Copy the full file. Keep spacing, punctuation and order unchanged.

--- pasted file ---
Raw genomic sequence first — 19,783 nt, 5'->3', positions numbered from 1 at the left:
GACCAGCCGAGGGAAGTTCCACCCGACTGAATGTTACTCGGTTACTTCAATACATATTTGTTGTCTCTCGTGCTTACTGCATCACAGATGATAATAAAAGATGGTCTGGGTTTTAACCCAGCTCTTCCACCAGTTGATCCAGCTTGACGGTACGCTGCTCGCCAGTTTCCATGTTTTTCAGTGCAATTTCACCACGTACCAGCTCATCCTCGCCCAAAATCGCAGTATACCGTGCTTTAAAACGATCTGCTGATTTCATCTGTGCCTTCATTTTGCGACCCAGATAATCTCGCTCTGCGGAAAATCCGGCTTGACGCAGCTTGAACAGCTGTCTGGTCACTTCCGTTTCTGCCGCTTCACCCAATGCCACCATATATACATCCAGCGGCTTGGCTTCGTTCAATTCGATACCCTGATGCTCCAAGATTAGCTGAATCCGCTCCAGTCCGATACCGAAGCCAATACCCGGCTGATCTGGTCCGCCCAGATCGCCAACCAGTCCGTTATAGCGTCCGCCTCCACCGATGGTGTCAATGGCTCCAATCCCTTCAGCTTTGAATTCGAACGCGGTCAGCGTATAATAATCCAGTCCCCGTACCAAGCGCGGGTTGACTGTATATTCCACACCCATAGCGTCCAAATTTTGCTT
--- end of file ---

Raw genomic sequence first — 19,783 nt, 5'->3', positions numbered from 1 at the left:
GACCAGCCGAGGGAAGTTCCACCCGACTGAATGTTACTCGGTTACTTCAATACATATTTGTTGTCTCTCGTGCTTACTGCATCACAGATGATAATAAAAGATGGTCTGGGTTTTAACCCAGCTCTTCCACCAGTTGATCCAGCTTGACGGTACGCTGCTCGCCAGTTTCCATGTTTTTCAGTGCAATTTCACCACGTACCAGCTCATCCTCGCCCAAAATCGCAGTATACCGTGCTTTAAAACGATCTGCTGATTTCATCTGTGCCTTCATTTTGCGACCCAGATAATCTCGCTCTGCGGAAAATCCGGCTTGACGCAGCTTGAACAGCTGTCTGGTCACTTCCGTTTCTGCCGCTTCACCCAATGCCACCATATATACATCCAGCGGCTTGGCTTCGTTCAATTCGATACCCTGATGCTCCAAGATTAGCTGAATCCGCTCCAGTCCGATACCGAAGCCAATACCCGGCTGATCTGGTCCGCCCAGATCGCCAACCAGTCCGTTATAGCGTCCGCCTCCACCGATGGTGTCAATGGCTCCAATCCCTTCAGCTTTGAATTCGAACGCGGTCAGCGTATAATAATCCAGTCCCCGTACCAAGCGCGGGTTGACTGTATATTCCACACCCATAGCGTCCAAATTTTGCTT